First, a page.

By Henri Chandonet
The poet John Koethe moralizes in a “universal” abstract space – some might call it versifying in the void.
Beyond belief by John Koethe. Farrar, Straus and Giroux, 71 pages, $26.
Should artistic creation be a burden? Kafka once described his artistic process as “ripping (himself) to pieces”. For some, art must be the product of suffering and painful self-excavation. It may be extreme, but at the very least some introspection should be part of the mix. In the case of John Koethe’s last collection of poetry, beyond belief, interiority—at least of the personal variety—is almost banished. Koethe is a poet of generalized observations, providing (at best) high-attitude philosophical ideas about life, aging, and time. The problem is that these assertions lack passion and existential juiciness. His assertions are often not based on concrete experience or original perceptions of himself and others. His verses are filled with grand unsubstantiated claims that, like a giant balloon, float above day to day.
That’s not to say Koethe isn’t thought-provoking, especially when his statements are inspired by visceral experiences. At its most effective level, it wrestles with basic questions: Who am I and why do I experience the world this way? His poem “Sheltering at Home”, commenting on COVID isolation trials and this is an example of the rewards of this type of meditation:
These lines sparkle because they capture reality, touch on familiar truths. They’re general (whose house?) but we’ve all lived life in quarantine, so there’s no need for specificity. But when Koethe does not root the arguments of his poems in shared human experiences, writing about enigmas that we cannot easily contextualize in our own lives, their value diminishes.
Koethe’s philosophical claims are sometimes provocative, but that does not make them poetic. Consider the collection’s titular poem, “Beyond Belief”:
The poem comments on the human desire to be safe, to teach (or each of oneself) how much to care. To me, the lines read like Phoebe Waller-Bridge’s iconic speech Flea bag“I know exactly what I want. I want someone to tell me what to wear every morning. I want someone to tell me what to eat, what to like, what to hate, what to rage, what to listen to, what band to like, what to buy tickets, what to joke, what not to joke. “What makes the feeling so devastating in Flea bag is that we grew to know something about his life. There is a dramatic quality to this admission of uncertainty. Koethe’s poetry lacks this theatricality – we don’t know who Koethe is, other than what he projects as a philosophical vision. But they feel cut off from life. What triggered this need for a mentor? The “prayer” is striking, but it must be rooted in a concrete psychological context.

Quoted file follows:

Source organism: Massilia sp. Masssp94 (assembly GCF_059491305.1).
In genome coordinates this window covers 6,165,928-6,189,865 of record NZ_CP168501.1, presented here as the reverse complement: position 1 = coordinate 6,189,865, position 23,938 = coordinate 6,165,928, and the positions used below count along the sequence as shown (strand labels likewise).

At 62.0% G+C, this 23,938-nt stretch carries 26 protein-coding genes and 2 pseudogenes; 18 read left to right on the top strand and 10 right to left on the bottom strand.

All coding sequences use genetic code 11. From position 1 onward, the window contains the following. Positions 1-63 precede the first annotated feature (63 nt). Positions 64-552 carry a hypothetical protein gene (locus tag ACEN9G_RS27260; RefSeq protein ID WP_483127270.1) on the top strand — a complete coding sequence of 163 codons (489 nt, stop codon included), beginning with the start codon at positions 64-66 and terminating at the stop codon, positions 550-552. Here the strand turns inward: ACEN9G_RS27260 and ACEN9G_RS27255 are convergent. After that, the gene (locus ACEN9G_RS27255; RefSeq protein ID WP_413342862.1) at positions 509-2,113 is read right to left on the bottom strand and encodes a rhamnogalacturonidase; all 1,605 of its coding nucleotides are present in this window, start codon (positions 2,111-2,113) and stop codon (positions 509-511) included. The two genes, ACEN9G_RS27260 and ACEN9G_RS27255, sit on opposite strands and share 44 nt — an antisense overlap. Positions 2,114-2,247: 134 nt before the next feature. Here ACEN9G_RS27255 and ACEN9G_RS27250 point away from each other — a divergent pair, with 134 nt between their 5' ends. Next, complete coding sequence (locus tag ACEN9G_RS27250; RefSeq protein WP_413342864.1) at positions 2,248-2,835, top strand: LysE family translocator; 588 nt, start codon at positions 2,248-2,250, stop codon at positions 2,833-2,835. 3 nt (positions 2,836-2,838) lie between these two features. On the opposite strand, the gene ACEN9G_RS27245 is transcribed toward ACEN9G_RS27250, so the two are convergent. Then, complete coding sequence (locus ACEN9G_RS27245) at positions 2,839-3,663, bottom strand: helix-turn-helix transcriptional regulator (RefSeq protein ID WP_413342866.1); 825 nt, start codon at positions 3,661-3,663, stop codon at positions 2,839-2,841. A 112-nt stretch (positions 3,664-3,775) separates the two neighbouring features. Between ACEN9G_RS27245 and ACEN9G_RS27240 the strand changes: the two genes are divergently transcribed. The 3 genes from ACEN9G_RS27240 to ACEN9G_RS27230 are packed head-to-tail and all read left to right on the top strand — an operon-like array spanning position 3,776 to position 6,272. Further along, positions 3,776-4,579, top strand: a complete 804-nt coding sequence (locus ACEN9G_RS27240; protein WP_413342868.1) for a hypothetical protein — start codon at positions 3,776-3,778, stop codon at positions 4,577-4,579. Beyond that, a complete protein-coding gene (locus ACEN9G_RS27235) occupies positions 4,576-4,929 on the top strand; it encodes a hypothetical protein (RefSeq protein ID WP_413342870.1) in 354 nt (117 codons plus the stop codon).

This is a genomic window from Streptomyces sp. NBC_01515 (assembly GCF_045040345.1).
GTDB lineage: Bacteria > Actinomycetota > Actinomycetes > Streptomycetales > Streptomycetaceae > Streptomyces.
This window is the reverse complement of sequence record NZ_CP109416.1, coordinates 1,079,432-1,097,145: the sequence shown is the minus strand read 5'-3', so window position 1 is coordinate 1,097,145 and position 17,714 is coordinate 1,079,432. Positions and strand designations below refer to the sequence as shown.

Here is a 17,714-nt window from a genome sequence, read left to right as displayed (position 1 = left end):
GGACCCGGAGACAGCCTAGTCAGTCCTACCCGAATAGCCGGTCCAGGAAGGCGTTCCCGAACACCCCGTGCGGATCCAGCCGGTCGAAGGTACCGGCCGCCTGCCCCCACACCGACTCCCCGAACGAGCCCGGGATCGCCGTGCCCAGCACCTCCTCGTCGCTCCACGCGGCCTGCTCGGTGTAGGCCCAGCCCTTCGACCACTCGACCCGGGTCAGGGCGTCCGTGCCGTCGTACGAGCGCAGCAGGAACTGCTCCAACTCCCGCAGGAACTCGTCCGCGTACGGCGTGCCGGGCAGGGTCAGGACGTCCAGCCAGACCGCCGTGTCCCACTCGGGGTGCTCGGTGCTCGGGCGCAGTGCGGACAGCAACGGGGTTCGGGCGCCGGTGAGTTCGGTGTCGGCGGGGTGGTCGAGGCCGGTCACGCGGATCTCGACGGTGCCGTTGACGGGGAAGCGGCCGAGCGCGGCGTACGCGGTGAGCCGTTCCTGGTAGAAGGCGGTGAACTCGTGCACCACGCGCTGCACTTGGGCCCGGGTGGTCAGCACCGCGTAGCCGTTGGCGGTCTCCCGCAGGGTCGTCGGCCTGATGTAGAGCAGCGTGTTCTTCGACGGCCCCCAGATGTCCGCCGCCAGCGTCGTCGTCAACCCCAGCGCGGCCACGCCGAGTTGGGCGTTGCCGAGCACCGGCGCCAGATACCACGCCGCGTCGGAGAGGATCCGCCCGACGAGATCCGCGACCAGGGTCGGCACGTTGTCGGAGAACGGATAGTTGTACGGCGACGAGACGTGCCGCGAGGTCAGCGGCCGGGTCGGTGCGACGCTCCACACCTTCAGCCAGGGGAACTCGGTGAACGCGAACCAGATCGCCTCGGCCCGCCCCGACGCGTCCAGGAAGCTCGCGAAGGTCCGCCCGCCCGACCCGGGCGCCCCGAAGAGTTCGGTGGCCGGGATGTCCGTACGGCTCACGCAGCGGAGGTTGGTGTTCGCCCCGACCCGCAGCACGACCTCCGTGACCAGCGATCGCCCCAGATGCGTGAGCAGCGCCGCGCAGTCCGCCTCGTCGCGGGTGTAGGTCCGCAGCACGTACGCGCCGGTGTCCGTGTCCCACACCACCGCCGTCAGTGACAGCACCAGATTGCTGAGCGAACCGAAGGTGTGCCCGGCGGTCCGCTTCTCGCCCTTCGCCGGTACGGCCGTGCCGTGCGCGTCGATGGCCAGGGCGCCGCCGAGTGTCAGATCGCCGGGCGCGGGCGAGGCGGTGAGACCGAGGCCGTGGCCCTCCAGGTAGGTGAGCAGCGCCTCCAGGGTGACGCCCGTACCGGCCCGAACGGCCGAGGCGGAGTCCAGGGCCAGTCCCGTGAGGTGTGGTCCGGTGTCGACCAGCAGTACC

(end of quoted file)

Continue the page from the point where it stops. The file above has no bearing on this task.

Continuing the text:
At worst, Koethe’s analytical reflections turn out to be wordy or condescending. As in his poem “The Dogs of Mexico”:
These lines strike me as condescending, an attempt at intellectual bravado appearing as a gesture of excessive indulgence. To draw an analogy between the ability to live freely and openly and the Mexica massacre seems overly romantic at best and ignorant at worst. And the line “I am not writing this to moralize or explain” falls flat because the verse is about moralizing and over-explaining.
Beyond belief reflects an older tradition of philosophizing and it may have run its course. Today’s best philosophers see themselves, at least in part, as storytellers. Judith Butler and Kwame Anthony Appiah base their speculations on personal stories and experiences of the people they refer to. Koethe moralizes in an abstract “universal” space – some might call this versifying in the void.
Henri Chandonet is currently a student at Tufts University majoring in English and Economics with a minor in Political Science. He is an arts editor for The Tufts Daily, the main publication on campus. Henry’s work can also be seen in Film Cred, Dread Central and Flip Screen. You can contact him at [email protected], or follow him on Twitter @HenryChandonnet.